The Moon Is Getting 4G Cell Service and Live Video Feed

On Tuesday, German telecommunications company Vodafone announced a new partnership with Nokia to bring 4G coverage to the Moon next year. It’s part of an initiative run by a German company called PTScientists, which wants to land the first non-governmental mission on the Moon.

If you’re wondering why precisely the Moon needs a 4G network—which, to be clear, is better connectivity than people can access in parts of Africa right now—it ties back to that first nongovernmental mission. Specifically, the company wants to land two rovers on the Moon to examine the Apollo 17 vehicle astronauts left behind the last time humans visited, in 1972.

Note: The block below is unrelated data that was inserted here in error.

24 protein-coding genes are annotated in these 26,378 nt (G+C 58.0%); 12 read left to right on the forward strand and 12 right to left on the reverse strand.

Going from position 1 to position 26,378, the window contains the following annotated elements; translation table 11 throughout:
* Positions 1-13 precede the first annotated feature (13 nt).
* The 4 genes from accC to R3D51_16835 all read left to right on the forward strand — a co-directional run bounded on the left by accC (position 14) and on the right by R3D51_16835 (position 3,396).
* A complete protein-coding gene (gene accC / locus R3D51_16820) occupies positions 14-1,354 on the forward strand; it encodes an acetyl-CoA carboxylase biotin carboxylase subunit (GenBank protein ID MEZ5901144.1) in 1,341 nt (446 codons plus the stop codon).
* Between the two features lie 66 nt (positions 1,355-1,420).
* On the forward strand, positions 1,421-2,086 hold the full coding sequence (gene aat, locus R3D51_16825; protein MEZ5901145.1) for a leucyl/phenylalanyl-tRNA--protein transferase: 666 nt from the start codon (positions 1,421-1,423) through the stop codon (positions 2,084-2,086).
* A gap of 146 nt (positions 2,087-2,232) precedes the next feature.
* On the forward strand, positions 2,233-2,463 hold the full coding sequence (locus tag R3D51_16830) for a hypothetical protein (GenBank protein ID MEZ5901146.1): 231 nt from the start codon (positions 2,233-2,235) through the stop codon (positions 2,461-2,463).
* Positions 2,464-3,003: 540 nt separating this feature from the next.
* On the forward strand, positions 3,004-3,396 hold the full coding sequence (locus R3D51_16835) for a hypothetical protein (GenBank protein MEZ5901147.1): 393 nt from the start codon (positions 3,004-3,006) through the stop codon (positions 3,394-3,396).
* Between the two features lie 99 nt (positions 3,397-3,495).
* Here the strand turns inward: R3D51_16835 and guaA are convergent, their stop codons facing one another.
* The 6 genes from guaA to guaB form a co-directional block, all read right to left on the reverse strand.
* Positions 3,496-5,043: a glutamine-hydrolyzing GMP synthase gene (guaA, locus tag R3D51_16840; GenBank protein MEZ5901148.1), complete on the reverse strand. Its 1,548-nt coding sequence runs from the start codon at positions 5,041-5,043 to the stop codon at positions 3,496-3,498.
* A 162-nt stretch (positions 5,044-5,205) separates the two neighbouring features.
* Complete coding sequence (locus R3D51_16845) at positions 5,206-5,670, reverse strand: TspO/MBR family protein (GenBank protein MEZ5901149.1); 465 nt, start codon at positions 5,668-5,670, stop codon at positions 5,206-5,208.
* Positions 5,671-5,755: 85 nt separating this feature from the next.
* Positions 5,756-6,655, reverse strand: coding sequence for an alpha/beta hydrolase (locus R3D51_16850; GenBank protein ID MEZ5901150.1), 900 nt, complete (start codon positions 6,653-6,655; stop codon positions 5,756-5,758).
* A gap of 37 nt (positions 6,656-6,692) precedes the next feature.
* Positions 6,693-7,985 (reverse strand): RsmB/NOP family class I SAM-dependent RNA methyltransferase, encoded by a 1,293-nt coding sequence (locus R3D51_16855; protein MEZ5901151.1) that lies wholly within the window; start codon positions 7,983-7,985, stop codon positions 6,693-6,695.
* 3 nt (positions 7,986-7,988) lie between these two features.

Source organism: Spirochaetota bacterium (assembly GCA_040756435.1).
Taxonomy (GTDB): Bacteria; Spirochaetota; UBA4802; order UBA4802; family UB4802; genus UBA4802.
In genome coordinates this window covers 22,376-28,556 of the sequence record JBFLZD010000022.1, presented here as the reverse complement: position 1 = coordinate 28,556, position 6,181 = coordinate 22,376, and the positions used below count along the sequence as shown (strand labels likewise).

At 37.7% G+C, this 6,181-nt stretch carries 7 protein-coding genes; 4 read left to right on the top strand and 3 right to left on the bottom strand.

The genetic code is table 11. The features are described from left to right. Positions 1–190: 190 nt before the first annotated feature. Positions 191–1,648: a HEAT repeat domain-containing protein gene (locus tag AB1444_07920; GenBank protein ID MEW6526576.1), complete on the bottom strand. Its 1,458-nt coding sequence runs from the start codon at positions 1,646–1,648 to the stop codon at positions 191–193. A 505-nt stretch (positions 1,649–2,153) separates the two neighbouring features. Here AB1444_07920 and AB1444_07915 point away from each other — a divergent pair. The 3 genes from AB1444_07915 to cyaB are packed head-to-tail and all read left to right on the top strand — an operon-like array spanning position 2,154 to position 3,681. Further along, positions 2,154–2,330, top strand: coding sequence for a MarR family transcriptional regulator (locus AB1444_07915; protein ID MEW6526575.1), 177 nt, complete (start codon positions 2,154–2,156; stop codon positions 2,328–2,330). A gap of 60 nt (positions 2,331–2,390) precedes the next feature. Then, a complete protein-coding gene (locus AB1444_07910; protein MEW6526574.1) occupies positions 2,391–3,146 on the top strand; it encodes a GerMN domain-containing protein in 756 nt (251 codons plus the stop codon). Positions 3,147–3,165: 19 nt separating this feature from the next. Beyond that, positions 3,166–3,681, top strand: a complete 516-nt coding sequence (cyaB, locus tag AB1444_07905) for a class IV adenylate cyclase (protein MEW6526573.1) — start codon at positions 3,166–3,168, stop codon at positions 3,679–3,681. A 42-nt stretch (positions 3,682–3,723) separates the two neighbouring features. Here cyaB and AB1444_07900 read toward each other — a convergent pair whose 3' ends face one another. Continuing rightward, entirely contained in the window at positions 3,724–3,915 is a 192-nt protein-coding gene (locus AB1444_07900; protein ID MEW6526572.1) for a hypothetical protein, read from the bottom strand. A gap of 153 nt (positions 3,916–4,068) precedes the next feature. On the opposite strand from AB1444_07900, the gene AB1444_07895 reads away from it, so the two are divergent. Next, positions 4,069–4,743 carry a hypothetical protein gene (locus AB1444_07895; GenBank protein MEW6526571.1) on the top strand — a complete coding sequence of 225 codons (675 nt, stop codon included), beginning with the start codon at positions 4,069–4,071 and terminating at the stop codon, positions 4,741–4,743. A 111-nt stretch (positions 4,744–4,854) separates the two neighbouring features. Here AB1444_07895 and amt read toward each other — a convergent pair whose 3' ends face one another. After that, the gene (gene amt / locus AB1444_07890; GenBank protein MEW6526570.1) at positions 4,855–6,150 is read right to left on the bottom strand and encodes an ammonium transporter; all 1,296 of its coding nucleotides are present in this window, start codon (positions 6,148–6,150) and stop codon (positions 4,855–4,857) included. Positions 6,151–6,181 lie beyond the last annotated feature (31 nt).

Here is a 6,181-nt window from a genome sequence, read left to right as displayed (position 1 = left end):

That will put the equipment on the near side of the Moon, where it’s much easier to land and communicate with Earth. But PTScientists has its eye on sending a whole lot of data home—not just scientific data, but also a live HD video feed of the Moon’s surface. (As to what sort of action that live feed would actually show, it could watch the sun rise and set, and perhaps could catch some dust storms.)

The 4G technology is supposed to weigh about two pounds, making it a tiny system. In addition to allowing the two rovers to communicate with each other as they wander the Moon separately, the device would beam back a 4G signal back to Earth.

 As of August, the project was hoping to launch late this year, but Vodafone now says the devices are supposed to launch on a SpaceX Falcon 9 rocket sometime in 2019. None of the companies involved—Vodafone, PTScientists, and Nokia—appear on the rocket company’s future missions list. According to the Financial Times, the whole endeavor will cost in the range of tens of millions of dollars.
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